Guernsey Press

Senior P&R staff kept quiet for two months on PEH costs

Senior staff at Policy & Resources knew about the soaring costs of redeveloping the hospital for more than two months before telling their committee members.

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(Picture by Sophie Rabey, 33236137)

The £30m. increase in the estimated cost was known to ‘a limited number’ of P&R officials last year, but P&R's politicians were not told until February this year.

This means P&R members were kept in the dark by their own senior staff during the period when they had to lead the States Assembly through key debates about public finances and large capital projects.

The revelation, released late yesterday, was teased out by Rule 14 written questions submitted by Gavin St Pier two weeks ago.

‘A limited number of senior officials were made aware of the potential cost challenges during November and December 2023,’ said P&R president Lyndon Trott.

‘Initially, this was highlighted informally through line management channels as a risk, acknowledging that further work was being undertaken to better understand whether there was in fact a material challenge beyond price fluctuations which are to be expected throughout the programme cycle.’

The officials received what were described as ‘more formal briefings’ about the soaring cost estimates for phase two of the Princess Elizabeth Hospital project at the end of January.

‘Some of these same officials were advising the committee on its preparations for the Government Work Plan debate [in January],’ said Deputy Trott.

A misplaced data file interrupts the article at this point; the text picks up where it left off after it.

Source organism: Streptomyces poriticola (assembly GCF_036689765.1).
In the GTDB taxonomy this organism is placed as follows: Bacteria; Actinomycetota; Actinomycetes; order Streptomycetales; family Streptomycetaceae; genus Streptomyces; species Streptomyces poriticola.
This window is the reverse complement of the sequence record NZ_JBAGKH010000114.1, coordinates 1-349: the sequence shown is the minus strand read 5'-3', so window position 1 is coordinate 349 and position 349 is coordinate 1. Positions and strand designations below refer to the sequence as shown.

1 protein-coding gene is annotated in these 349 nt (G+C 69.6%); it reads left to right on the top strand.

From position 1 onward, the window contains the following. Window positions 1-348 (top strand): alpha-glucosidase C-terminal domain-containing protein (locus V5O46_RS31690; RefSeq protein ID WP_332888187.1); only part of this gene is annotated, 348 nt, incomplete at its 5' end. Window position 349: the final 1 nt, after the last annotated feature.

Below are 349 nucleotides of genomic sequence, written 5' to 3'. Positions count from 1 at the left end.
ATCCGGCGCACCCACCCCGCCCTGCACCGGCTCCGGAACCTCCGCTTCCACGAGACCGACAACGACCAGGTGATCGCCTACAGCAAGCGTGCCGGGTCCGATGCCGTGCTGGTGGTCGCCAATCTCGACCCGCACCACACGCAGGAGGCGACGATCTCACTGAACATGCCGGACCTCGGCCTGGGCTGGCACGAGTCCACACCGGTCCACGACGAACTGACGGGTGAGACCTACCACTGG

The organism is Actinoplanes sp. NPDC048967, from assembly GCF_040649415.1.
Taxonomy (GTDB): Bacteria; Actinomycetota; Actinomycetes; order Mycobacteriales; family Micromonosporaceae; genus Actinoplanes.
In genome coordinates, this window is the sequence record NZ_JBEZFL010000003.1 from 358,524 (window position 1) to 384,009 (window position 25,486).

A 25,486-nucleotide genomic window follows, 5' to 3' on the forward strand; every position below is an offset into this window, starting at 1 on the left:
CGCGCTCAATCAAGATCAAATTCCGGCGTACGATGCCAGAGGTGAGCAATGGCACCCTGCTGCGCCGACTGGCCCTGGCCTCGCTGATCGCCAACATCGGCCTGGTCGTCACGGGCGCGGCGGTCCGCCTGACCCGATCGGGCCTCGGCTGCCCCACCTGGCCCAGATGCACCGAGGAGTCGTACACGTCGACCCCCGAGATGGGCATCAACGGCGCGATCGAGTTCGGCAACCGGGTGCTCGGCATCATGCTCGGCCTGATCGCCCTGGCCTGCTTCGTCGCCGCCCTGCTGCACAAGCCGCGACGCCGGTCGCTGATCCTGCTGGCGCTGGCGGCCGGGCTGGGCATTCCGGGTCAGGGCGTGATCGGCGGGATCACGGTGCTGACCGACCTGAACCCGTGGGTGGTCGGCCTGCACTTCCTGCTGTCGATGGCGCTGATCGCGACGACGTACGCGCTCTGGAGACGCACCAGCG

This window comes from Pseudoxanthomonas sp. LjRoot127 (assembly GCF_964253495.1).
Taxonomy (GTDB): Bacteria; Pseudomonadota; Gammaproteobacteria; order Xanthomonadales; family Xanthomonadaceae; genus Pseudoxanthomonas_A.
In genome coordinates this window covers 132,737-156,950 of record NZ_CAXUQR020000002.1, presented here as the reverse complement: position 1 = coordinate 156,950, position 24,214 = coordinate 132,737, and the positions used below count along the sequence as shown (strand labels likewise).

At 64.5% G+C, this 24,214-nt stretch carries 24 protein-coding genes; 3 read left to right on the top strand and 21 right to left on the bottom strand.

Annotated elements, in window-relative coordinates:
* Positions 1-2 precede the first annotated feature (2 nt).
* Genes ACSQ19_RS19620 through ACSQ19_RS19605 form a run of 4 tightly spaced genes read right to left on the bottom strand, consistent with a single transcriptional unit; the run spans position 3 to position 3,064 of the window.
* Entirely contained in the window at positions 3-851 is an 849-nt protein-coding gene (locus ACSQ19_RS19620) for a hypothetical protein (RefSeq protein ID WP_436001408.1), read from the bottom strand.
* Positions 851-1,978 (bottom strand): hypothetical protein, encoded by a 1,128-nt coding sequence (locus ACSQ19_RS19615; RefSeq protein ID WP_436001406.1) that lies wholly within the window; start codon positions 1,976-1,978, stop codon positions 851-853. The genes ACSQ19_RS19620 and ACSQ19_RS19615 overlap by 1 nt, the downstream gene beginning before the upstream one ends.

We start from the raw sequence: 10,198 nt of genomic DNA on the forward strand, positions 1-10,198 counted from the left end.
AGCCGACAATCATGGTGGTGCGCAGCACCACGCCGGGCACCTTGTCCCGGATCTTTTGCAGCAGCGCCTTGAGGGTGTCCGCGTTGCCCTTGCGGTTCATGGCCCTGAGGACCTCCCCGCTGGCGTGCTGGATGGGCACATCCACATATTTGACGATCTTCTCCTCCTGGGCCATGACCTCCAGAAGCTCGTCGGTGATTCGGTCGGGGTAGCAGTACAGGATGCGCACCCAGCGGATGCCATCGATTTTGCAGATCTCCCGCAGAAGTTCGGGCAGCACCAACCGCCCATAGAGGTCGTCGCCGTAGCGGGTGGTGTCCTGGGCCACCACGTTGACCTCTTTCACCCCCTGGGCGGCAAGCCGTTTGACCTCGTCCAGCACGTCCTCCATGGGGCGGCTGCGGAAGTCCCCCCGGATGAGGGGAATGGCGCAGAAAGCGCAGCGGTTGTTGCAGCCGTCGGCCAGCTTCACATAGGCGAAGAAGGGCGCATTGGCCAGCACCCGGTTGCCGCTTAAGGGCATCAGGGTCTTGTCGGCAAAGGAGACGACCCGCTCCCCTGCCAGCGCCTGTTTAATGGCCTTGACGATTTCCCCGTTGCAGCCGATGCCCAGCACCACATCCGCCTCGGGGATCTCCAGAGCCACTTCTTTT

‘For the avoidance of doubt, the P&R Committee was first advised on 13 February 2024.’

It was already known that some members of staff at Health & Social Care were aware of the 25% increase in estimated costs – from £120m. to £150m. – as far back as February 2023 and concealed it from HSC committee members until December 2023.

However, yesterday’s revelation was the first admission that senior officials outside HSC also knew for some of that period and played a part in leaving politicians uninformed for those critical States debates.

HSC has said that the staff who knew in February 2023 were no longer employed by the States.

In his Rule 14 questions, Deputy St Pier also asked for more details about the circumstances of their departures.

‘The circumstances surrounding their departure are private to the States and those individuals and, therefore, in accordance with established practice, no further details may be given,’ said Deputy Trott.

‘P&R would, however, reiterate previous comments made by the head of the public service [Mark de Garis] that the conduct of a limited number of officials fell significantly short of required standards and would stress that appropriate policies and procedures are in place to deal with matters of this kind.’